Raid on Iraq: New strategy seeks overthrow of Saddam

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IF AMERICAN strategy goes according to plan, then yesterday's allied air raids will mark the beginning of the end for Saddam Hussein. Leaks from the State Department last night indicated officials were hoping that the relatively limited strikes would be enough to encourage elements of the Iraqi leadership to remove the dictator.

As of last autumn at the latest, and possibly much earlier, the administration appears to have been mounting a covert operation to finish the job left undone two years ago when President Saddam survived the six-week war that pushed his forces out of Kuwait. According to Western diplomats, America's allies stumbled on the plan towards the end of last year. They gave no details, only noting that it had no set time-


Previous schemes to unseat Saddam foundered because US intelligence planners were pinning their hopes on pre- planned coup attempts within the Iraqi military, all of which were uncovered by Iraqi security services. A series of executions of senior military officers have been carried out in the wake of such coup attempts.

This time, the Americans appear to have waited for Saddam to put his head in the noose by challenging the conditions of the 1991 ceasefire. The administration has chosen to highlight relatively mild ceasefire violations - such as unarmed incursions into the demilitarised border zone - which had earlier gone unchallenged. The escalation of US and allied warnings in recent weeks was less a reflection of mounting concern that Saddam presented a new threat to Western interests than a clue to the fact that the US campaign of destabilisation was ready to roll.

Which leaves open the question: what happens next? It is unlikely that US intelligence will have left Stage Two to chance. It has had two years in which to plug the gaps which led to the West being caught wrong- footed by the invasion of Kuwait in August 1990. If the Americans have prepared the ground internally, there may be no need for further military action to press ahead with the plan to topple Saddam.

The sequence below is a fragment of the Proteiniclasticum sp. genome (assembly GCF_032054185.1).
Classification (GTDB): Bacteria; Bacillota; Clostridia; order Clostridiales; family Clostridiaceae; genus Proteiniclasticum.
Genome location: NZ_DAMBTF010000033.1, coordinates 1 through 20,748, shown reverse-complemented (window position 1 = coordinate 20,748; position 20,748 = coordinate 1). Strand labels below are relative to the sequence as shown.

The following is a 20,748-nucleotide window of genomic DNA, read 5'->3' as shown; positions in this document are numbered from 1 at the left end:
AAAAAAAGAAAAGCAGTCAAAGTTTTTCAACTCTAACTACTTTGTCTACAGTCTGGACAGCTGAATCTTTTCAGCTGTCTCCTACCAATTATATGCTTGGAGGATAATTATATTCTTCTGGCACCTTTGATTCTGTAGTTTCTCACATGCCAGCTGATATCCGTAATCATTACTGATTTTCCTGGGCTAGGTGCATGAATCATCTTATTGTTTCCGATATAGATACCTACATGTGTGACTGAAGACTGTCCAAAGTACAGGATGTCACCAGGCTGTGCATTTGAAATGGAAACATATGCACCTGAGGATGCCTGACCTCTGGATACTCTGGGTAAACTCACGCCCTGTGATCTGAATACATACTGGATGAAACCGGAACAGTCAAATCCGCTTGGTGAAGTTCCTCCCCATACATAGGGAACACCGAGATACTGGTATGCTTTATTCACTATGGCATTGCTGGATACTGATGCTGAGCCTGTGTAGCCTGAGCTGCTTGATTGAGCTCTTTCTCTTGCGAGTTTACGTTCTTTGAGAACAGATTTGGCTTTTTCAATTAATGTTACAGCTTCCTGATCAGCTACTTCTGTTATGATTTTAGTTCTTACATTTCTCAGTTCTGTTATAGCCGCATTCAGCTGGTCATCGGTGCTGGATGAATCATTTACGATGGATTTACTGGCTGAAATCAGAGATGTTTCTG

The other unknown factor is how Saddam and his inner circle will react. He has survived in the past by backing away from confrontation, the single exception being his near-fatal decision to call the coalition partners' bluff in January 1991.

Militarily, Iraq is a shadow of its pre-war self and Baghdad's control does not even extend to the whole of its territory. The Americans also appear less fearful than in February 1991 of the power vacuum that might follow the dictator's fall. Whereas in 1991 the removal of Saddam was not part of America's strategy, now it clearly is.

The regional balance of power has also changed; the United States is no longer obliged to seek an Arab consensus and there is less paranoia in Washington about the break-up of Iraq into Kurdish, Sunni and Shia mini-states. The Americans may even be leaning towards the concept of a federal Iraq proposed last year by the Kurds controlling the north of the country.

Two years ago, warning voices in Saudi Arabia, Turkey and elsewhere in the region advised the Americans that a weakened but united Iraq ruled by Saddam was preferable to the potentially unstable alternative. The consensus now appears to be that his survival is more trouble than it is worth.